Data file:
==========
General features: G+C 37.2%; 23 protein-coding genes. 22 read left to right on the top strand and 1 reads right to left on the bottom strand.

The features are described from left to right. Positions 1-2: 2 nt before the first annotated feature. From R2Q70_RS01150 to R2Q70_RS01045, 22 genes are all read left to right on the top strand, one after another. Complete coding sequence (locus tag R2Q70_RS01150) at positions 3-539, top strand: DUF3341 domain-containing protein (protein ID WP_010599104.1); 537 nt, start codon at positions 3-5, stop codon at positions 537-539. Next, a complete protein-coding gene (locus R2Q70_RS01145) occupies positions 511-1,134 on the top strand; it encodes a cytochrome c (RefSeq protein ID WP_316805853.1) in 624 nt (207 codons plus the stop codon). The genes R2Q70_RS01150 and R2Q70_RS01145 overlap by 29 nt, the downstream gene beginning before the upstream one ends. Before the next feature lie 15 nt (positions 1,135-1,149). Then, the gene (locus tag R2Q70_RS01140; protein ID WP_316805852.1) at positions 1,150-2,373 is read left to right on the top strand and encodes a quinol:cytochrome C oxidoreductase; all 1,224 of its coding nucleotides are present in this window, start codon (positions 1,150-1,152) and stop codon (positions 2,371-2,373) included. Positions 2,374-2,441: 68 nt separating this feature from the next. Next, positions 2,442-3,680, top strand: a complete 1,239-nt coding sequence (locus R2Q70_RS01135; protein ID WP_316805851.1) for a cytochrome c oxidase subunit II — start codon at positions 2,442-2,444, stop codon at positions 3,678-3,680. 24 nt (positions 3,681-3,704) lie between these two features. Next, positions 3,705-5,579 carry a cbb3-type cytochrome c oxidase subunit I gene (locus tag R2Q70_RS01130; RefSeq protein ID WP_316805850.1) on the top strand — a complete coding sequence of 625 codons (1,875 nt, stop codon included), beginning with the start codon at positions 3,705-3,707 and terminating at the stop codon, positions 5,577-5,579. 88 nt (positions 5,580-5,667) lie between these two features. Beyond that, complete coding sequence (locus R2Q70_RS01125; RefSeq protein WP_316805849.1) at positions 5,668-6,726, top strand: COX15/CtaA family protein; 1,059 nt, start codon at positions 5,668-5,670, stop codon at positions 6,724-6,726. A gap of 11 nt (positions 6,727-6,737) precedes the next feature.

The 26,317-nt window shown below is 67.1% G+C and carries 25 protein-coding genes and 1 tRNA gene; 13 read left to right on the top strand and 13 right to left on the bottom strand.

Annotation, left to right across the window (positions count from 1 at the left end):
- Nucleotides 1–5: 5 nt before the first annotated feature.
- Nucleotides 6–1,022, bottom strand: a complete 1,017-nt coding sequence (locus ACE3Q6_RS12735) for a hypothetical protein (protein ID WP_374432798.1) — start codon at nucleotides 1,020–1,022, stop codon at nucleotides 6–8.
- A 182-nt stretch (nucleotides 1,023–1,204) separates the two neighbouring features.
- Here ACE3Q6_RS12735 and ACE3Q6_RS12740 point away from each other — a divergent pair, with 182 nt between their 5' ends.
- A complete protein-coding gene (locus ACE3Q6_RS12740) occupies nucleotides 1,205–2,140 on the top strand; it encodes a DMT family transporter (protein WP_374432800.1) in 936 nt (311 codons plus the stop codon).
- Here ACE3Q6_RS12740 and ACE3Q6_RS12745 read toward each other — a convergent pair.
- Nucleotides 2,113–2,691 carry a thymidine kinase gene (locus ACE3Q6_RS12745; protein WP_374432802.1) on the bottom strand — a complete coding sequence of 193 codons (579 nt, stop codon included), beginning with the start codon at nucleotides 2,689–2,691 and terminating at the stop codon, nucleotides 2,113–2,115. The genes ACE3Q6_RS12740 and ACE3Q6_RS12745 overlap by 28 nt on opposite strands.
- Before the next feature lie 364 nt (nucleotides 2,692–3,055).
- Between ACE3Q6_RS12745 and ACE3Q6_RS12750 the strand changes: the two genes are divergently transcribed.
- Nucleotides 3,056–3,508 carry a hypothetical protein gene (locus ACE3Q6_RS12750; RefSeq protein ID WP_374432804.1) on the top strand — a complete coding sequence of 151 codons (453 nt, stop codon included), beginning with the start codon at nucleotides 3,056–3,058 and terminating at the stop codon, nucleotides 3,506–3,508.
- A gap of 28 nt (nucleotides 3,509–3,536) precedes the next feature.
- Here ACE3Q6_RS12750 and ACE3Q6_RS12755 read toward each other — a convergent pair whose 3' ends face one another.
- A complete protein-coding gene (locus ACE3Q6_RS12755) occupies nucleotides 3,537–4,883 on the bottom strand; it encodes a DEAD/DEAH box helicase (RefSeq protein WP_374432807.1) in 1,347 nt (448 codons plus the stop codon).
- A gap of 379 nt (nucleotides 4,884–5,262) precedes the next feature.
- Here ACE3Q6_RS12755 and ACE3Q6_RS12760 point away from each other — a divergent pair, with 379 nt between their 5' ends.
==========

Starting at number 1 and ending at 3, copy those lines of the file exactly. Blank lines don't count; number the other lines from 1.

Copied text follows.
General features: G+C 37.2%; 23 protein-coding genes. 22 read left to right on the top strand and 1 reads right to left on the bottom strand.

The features are described from left to right. Positions 1-2: 2 nt before the first annotated feature. From R2Q70_RS01150 to R2Q70_RS01045, 22 genes are all read left to right on the top strand, one after another. Complete coding sequence (locus tag R2Q70_RS01150) at positions 3-539, top strand: DUF3341 domain-containing protein (protein ID WP_010599104.1); 537 nt, start codon at positions 3-5, stop codon at positions 537-539. Next, a complete protein-coding gene (locus R2Q70_RS01145) occupies positions 511-1,134 on the top strand; it encodes a cytochrome c (RefSeq protein ID WP_316805853.1) in 624 nt (207 codons plus the stop codon). The genes R2Q70_RS01150 and R2Q70_RS01145 overlap by 29 nt, the downstream gene beginning before the upstream one ends. Before the next feature lie 15 nt (positions 1,135-1,149). Then, the gene (locus tag R2Q70_RS01140; protein ID WP_316805852.1) at positions 1,150-2,373 is read left to right on the top strand and encodes a quinol:cytochrome C oxidoreductase; all 1,224 of its coding nucleotides are present in this window, start codon (positions 1,150-1,152) and stop codon (positions 2,371-2,373) included. Positions 2,374-2,441: 68 nt separating this feature from the next. Next, positions 2,442-3,680, top strand: a complete 1,239-nt coding sequence (locus R2Q70_RS01135; protein ID WP_316805851.1) for a cytochrome c oxidase subunit II — start codon at positions 2,442-2,444, stop codon at positions 3,678-3,680. 24 nt (positions 3,681-3,704) lie between these two features. Next, positions 3,705-5,579 carry a cbb3-type cytochrome c oxidase subunit I gene (locus tag R2Q70_RS01130; RefSeq protein ID WP_316805850.1) on the top strand — a complete coding sequence of 625 codons (1,875 nt, stop codon included), beginning with the start codon at positions 3,705-3,707 and terminating at the stop codon, positions 5,577-5,579. 88 nt (positions 5,580-5,667) lie between these two features. Beyond that, complete coding sequence (locus R2Q70_RS01125; RefSeq protein WP_316805849.1) at positions 5,668-6,726, top strand: COX15/CtaA family protein; 1,059 nt, start codon at positions 5,668-5,670, stop codon at positions 6,724-6,726. A gap of 11 nt (positions 6,727-6,737) precedes the next feature.

The 26,317-nt window shown below is 67.1% G+C and carries 25 protein-coding genes and 1 tRNA gene; 13 read left to right on the top strand and 13 right to left on the bottom strand.